The Richmond City, Virginia jail is something of a sick inside joke among Richmonders.  Residents complain about corruption inside the jail.  Civil liberties advocates, former inmates, and their family members complain about a lack of adequate air conditioning and ventilation inside the facilities, pointing out that during 100 degree summer days, conditions inside of the jail can rise to over 120 degrees.  There are accusations of deputies using excessive force, beating nonviolent inmates.  Many residents also speak of the Sheriff’s staff failing to protect inmates from other inmates and their selves, pointing to a number of questionable suicides within the facility.


The Richmond jail has one of the highest inmate death rates in the United States.  According to the Richmond Times-Dispatch, there had been at least 30 deaths at the Richmond City facility since 2006.   It is difficult to identify the exact number of deaths that occurred in the Richmond jail because the Sheriff’s Office rarely issues press releases for inmates’ deaths.  In fact, the Sheriff’s Office website titled “PRESS,  REPORTS AND ARCHIVES” lists only two statements on inmate deaths during the administration of Sheriff C.T. Woody,  despite the fact that the Richmond Times-Dispatch Identifies at least 30 deaths during the same timeframe.


From 2000-2007 the Richmond jail had a death rate 2.5 times as high as the national average.  The DOJ has not released statistics for 2007-2012, but it is known that the death rate at the Richmond facility has risen despite a downward trend in jail deaths.  To put this in to perspective, it is becoming increasingly more likely that a suspect arrested in Richmond will die in custody, despite the fact that is becoming less likely for someone arrested to die in custody.


No agency uninterested in investigating the unusually high death rate in the Richmond jail.  As stated above, the Sheriff’s office has only issued formal press releases about two deaths during the tenure of Sheriff C. T. Woody.  There are no statements about the other deaths, nor are the findings from investigations into the cause of inmate deaths available to the general public.  There is no indication the Richmond jail has been investigated by the Richmond City Council, the Virginia Attorney General’s Office, or the US Department of Justice.  Right now, in isn’t clear what the procedures are for determining why inmates are dying in such high rate nor is it clear why the Richmond jail has not come under scrutiny from the Commonwealth of Virginia, given its near record-breaking death rates.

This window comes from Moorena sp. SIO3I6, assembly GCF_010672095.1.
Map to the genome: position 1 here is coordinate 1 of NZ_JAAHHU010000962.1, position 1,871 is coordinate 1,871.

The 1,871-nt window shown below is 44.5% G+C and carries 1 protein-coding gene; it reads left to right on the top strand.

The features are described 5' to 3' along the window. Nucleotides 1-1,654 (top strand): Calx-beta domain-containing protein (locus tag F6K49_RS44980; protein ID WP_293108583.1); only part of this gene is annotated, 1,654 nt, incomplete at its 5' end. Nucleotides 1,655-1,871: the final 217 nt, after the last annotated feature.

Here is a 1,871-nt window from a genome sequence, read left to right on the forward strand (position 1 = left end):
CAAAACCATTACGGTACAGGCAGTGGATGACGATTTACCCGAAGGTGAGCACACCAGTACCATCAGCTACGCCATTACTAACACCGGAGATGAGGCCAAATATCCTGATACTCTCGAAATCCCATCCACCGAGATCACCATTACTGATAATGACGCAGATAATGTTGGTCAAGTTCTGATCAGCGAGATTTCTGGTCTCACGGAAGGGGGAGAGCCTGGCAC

Reed Williams of the Richmond Times-Dispatch published a July 29th article which provided many of the statistics used in this article.  Melissa Scott Sinclair of Style Weekly, a local arts and entertainment newspaper, also deserves credit for covering this topic.  These two reporters stand out because local media has paid so little attention to this issue.  It seems unusual that local media has given so little attention to this issue, especially when one considers that investigative journalism on topics like this often sell newspapers.


The issue of deaths in the Richmond City jail has continued for too long without outside oversight.  Too many of our neighbors have died in the custody of the Richmond Sheriff’s Office.  Most of these people were being held pending trial or bail hearing.  Most of the dead were people who had not yet been tried by a jury of their peers for their alleged crimes.  Regardless of their innocence or guilt, the Sheriff’s Office was responsible for the safety and wellbeing of their prisoners.  At the very least, these deaths represent a pattern that be investigated to find the underlying cause.  Virginia CopBlock is planning a protest at the Richmond Sheriff’s Office on Friday, October 5th.  We ask that everyone concerned about this issue attend the protest.  These deaths have gone on too long.  We must make it clear that these deaths cannot be tolerated.


Written by: Chris Staples